The MPhil in Asian and Middle Eastern Studies (Arabic Studies) is text based. Students taking the MPhil in Asian and Middle Eastern Studies (Arabic) will be introduced to the analytical tools required for studying texts in Arabic Literary and Grammatical Tradition, Science and Religion, Qu'ran and Hadith, Islamic Law. Students will also be introduced to primary sources and bibliographical methods.
During the year, MPhil students attend various training courses offered by the Department in subjects such as codicology, text reading, and other skills. They are also encouraged to attend fourth-year undergraduate lectures and language courses where relevant. They must attend graduate work-in-progress seminars where they have an opportunity to present their own work to their peers for feedback in a supportive environment.
The one year course MPhil in Asian and Middle Eastern Studies (Arabic Studies) will have the following structure:
- (i) three modules each assessed by a written examination or a 5,000 word essay or by an Alternative Exercise.
The cumulative score of these three papers will be worth 50% of the final mark.
- (ii) a 15,000 word dissertation. The mark for the dissertation constitutes 50% of the overall mark for this course.
The following papers will be available for the MPhil pathway in Classical Arabic Studies in 2016 - 2017. You need to choose three of the following papers:
- Classical Arabic Literary Creativity - Science and Religion in Medieval Islam - Qur’an and Hadith - Islamic Law - The Arabic Grammatical Tradition - Modes of Legitimation in the pre-modern Islamic world - Alternative Exercise [to be arranged with specific instructors]
An individual student or a group of students sharing similar interests can arrange an 'Alternative Exercise'. Possible topics include:
- Al-Jahiz and the Ninth Century - The Qira’at Tradition - The Arabic Geographical Tradition - Al-Ash’ari’s K. Maqalat al-Islamiyyin
At the end of the MPhil programme, students will be expected to have: - acquired the ability to read, interpret and translate primary sources in Classical Arabic; - acquired a good knowledge of the general scholarship on Pre-Modern Middle Eastern culture(s); - acquired an in-depth knowledge of the secondary literature relevant to the subject of their dissertation; - developed the ability to formulate original research questions and produce a well-constructed, argument to answer them, in the form - of an independent piece of research based on the use of primary and secondary sources; - acquired the skills to use library and internet resources independently.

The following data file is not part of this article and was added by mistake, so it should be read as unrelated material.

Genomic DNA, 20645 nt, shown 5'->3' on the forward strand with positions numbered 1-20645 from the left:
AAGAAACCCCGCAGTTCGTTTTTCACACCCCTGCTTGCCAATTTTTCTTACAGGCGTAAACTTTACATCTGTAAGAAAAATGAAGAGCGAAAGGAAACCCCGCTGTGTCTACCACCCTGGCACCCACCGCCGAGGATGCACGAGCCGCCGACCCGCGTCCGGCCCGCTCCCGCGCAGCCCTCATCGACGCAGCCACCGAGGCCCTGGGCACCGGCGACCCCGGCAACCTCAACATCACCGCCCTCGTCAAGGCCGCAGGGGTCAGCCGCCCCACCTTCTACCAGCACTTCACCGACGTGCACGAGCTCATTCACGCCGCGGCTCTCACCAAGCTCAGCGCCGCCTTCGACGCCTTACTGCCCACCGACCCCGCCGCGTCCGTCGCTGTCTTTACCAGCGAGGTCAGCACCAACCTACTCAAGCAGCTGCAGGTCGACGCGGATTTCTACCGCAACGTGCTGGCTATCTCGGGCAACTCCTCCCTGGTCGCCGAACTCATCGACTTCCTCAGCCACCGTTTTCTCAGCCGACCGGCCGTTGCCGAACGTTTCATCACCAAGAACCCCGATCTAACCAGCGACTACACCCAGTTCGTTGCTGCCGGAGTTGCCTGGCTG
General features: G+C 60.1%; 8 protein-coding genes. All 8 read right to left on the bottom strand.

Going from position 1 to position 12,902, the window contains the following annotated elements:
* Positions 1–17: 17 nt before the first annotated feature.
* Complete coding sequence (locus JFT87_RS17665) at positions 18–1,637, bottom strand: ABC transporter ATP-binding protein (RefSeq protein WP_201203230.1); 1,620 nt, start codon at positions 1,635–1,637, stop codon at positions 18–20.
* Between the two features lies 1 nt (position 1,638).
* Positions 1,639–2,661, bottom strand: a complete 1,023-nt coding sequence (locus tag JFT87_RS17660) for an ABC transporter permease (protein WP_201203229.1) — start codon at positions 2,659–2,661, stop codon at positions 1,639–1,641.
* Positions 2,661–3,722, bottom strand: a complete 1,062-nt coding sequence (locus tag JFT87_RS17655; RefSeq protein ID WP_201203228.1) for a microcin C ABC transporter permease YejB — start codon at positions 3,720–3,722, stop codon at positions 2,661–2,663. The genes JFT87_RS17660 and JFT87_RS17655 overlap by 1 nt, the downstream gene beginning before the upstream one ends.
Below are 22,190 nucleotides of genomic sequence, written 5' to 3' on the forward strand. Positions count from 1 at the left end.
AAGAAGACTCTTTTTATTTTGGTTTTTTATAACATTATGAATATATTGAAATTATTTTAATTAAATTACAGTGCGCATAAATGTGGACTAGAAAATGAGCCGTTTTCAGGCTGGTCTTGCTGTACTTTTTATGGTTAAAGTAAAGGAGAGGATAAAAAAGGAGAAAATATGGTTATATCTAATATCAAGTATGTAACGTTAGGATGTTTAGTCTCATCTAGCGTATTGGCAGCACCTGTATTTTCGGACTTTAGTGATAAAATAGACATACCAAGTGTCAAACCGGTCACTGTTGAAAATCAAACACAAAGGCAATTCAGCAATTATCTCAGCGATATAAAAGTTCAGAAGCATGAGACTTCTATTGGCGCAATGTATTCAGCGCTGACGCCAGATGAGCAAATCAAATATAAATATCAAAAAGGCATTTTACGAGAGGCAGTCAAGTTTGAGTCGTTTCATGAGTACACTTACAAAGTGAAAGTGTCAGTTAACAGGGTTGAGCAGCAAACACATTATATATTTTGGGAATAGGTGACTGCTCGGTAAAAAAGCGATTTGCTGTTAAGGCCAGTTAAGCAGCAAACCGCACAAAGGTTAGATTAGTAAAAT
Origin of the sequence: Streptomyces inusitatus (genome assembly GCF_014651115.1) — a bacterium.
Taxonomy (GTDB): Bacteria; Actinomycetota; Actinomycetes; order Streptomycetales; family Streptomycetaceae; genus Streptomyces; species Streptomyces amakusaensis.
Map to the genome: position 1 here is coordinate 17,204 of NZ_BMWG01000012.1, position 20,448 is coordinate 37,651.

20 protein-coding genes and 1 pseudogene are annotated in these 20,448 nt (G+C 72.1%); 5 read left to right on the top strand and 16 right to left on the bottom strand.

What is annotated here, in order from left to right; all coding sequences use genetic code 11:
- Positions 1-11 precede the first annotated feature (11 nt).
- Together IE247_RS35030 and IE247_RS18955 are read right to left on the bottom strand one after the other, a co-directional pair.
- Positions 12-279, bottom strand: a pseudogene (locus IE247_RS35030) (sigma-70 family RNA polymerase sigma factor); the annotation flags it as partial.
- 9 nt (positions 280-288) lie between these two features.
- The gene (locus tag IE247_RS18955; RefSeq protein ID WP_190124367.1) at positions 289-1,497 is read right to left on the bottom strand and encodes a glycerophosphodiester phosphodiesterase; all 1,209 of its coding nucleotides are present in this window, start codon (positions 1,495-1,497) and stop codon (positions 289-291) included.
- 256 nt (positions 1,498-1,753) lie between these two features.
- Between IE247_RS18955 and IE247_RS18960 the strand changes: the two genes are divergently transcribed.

- For the MPhil in Asian and Middle Eastern Studies (Arabic Studies), students will submit a thesis of not more than 15,000 words, including footnotes and appendices but excluding bibliography on a subject approved by the Degree Committee. All MPhil dissertations must include a brief Abstract at the start of the dissertation of no more than 400 words.
- For the MPhil in Asian and Middle Eastern Studies (Arabic Studies), students may submit essays as part of their degree: With the approval of the Degree Committee, a candidate may offer, in place of one or more of the examination papers, the same number of essays, each of not more than 5,000 words, including footnotes, but excluding bibliography, or equivalent Alternative Exercises approved by the Degree Committee.
- For the MPhil in Asian and Middle Eastern Studies (Arabic Studies), students may take examinations as part of their degree: Three written examination papers on subjects approved by the Degree Committee, which shall fall within one of the fields specified in the Schedule to these regulations. With the approval of the Degree Committee, a candidate may offer, in place of one or more of those papers, the same number of essays, each of not more than 5,000 words, including footnotes, but excluding bibliography, or equivalent Alternative Exercises approved by the Degree Committee.
- There is no practical assessment associated with this course.
- An oral examination on the thesis and on the general field of knowledge within which it falls, but at the Degree Committee’s discretion the requirement for an oral examination may be waived.
Applicants for the PhD will be expected to have scored at least 67% or above (or the equivalent from an overseas University) in their Master's degree which should be related to the PhD programme they wish to pursue. All applicants should submit with their GRADSAF (graduate application) a workable and interesting research proposal and demonstrate that they have the required academic knowledge and skills to carry out their project.
Admission is at the discretion of the Degree Committee, which judges each graduate applicant on his or her own merits and in accordance with its own set rules and regulations.
NB: Applicants should check the Faculty's website before the academic year 2016 - 2017 is due to start to see if AHRC funding is available to apply for. Home PhD and MPhil students and EU students who satisfy home residency criteria may be eligible for a full studentship which covers the University Composition Fee and College Fees plus an annual maintenance stipend. EU students are eligible for a fees-only award.
- Pembroke College Graduate Studentship in Arabic and Islamic Studies -
This studentship covers the University and College fees at the UK Home rate for applicants who are applying for a PhD and MPhil in Arabic Studies, Persian Studies or Islamic Studies and who are affiliated with Pembroke College.